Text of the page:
The measured spatially resolved photoresponse of the device is shown in Fig. 1d. The photoresponse arises mainly at the junction (shown as a dashed line). In such a graphene junction the photovoltage V ph is generated by the photo-thermoelectric effect:20,21,22, 24, 27
where, ΔS = S 1 − S 2 is the difference between the Seebeck coefficients of graphene on the left and right side of the junction and ΔT is the difference in electronic temperature at the junction and at the source/drain contacts. The photo-thermoelectric effect dominates over other possible mechanisms of photovoltage generation due to the high Seebeck coefficient of graphene (S ~ 100 μV K−1), which is in-situ tunable by gating.21, 28 By controlling the gate voltage on the two sides of the junction individually and recording the photocurrent we measure a 6-fold pattern, a clear sign that the photocurrent in our device is governed by the photo-thermoelectric effect20,21,22, 24, 27 (Supplementary Information). The highest responsivity measured when changing the gate voltages is obtained for V g1 = 1.2 V and V g2 = −0.21 V. This corresponds to a pn-configuration with a fairly low doping level of about 0.06 eV (Supplementary Information).
The spectral responsivity (Fig. 2a) is obtained by recording the photovoltage while tuning the wavelength of the quantum cascade laser source from 1000 to 1610 cm−1. A strong photocurrent enhancement for the polarization perpendicular to the gap, peaking at 1515 cm−1, is observed. The peak around 1100 cm−1 is related with the SiO2 surface phonon of the underlying substrate.27
In order to understand the observed behavior we use finite difference time domain (FDTD) simulations to model the scattering process of far-field light into HPPs and the subsequent HPP waveguiding and absorption of the HPPs in the graphene (solid lines in Fig. 2a). A good match with the experimentally observed spectral response is obtained (points in Fig. 2a). The simulated absorption spectrum shows a peak inside the reststrahlen band of h-BN. The spatial distribution of the electric field inside the h-BN layers is shown in Fig. 2d. It is dominated by four rays which are launched at the edges of the split gate and undergo multiple reflections from the top and bottom surfaces. The rays maintain a fixed angle with the c axis. This angle is related to the anisotropy of the permittivity via the analytical formula .1, 3 It predicts that |θ| changes from π/2 to 0 as ω varies across the reststrahlen band. The unusual ray pattern of HPP emission in turn affects the spatial absorption pattern in graphene, which is shown in the simulated spectral-spatial pattern of Fig. 2b. This pattern is dominated by the four families of “hot spots” that correspond to the four HPP rays seen in Fig. 2d. The separation of hot spots within each family is 2d|tan θ|, where d = d t + d b is the total thickness of the h-BN layers (Fig. 1c).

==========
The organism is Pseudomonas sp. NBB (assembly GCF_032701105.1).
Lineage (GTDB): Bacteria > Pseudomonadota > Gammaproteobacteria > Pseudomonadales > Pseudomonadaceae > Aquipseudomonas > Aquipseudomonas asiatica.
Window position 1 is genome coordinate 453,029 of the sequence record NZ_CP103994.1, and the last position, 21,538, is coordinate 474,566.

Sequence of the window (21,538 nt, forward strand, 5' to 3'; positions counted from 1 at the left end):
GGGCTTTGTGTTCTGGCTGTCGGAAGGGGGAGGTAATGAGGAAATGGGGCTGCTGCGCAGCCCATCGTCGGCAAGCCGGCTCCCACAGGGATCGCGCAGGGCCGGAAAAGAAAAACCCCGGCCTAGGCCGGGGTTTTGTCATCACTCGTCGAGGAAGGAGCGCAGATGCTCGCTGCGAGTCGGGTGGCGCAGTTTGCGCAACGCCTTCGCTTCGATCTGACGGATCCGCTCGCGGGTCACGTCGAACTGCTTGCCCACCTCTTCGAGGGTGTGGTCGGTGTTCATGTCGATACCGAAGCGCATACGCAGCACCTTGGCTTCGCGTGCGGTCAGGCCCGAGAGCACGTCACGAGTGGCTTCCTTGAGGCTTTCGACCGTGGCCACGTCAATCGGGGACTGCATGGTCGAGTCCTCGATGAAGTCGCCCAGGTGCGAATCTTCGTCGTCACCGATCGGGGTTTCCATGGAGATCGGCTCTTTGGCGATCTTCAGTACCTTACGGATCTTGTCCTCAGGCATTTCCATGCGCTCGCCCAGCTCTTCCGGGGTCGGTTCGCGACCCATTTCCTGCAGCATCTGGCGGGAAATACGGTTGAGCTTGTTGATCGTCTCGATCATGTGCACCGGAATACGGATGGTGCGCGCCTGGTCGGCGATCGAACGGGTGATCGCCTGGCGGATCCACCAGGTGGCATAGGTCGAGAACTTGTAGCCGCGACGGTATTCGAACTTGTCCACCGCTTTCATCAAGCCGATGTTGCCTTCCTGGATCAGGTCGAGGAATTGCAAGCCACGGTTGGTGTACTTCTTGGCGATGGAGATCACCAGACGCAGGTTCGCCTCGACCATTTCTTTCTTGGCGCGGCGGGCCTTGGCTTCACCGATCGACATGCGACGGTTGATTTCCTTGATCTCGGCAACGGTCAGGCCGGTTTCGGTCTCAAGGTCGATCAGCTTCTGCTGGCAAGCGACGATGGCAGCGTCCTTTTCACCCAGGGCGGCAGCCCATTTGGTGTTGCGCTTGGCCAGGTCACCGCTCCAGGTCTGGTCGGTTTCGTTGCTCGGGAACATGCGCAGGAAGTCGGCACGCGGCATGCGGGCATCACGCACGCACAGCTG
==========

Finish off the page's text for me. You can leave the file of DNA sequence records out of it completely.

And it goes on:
To investigate further the origin of the observed spectral peaks in the photocurrent we carried out scanning near-field photocurrent mapping of our devices.29, 30 In this technique a metallized atomic force microscopy tip is illuminated with an infrared laser and a near-field is generated at the apex of the tip. This enables us to measure the photocurrent with a spatial resolution greatly exceeding the diffraction limit of light. The representative results are shown in Fig. 2c. The device region measured includes the gap of the split gate and one graphene edge localized at the top of the frame. The obtained photocurrent map reveals two series of sinusoidal spatial oscillations (fringes) rather than sharply peaked hot spots seen in Fig. 2b. These smooth oscillations can be explained if we recall that in an h-BN slab of small enough thickness d the HPPs are quantized into discrete eigenmodes with in-plane momenta kl = tan θ(πl + ϕ)/d where l = 0, 1, 2, … is the mode index and ϕ ~ 1 is a phase shift that depends on the boundary conditions (Fig. 3b and e.g., ref. 31). The collimated rays seen in Fig. 2d can be understood as coherent superpositions of many such modes emitted by the split gate. On the other hand, in the photocurrent microscopy the role of the HPP emitter is played by an AFM tip, which apparently couples predominantly to the l = 0 mode.32 The horizontal fringes in Fig. 2c are due to interference of l = 0 polariton waves launched by the tip, which is backreflected at the graphene edge leading to a fringe spacing corresponding to half the wavelength λ p = 2π/k 0 of this mode.32 The vertical fringes are due to interference of the l = 0 partial wave launched at the split gate8 with the tip launched waves. In this case the fringe spacing is λ p. We do not observe HPPs launched by the tip and reflected by the gap as there are no vertical fringes with half the wavelength visible. This interpretation enables us to extract λ p from the fringe spacing in the photocurrent maps. For example, at 1428 cm−1 is λ p = 460 ± 5 nm, which agrees with the calculated wavelength of 455 nm. The observed fringes parallel to the gap on the left of Fig. 2c confirm that phonons are indeed launched by the split gate and are converted into photocurrent.
In order to better understand which parameters determine the absorption spectrum we also modeled the system analytically.31 In this model we approximate the electric fields at the bottom surface of the h-BN by the electric field inside the gap −a < x < a cut along the y axis in a perfectly conducting plane z = 0 in vacuum: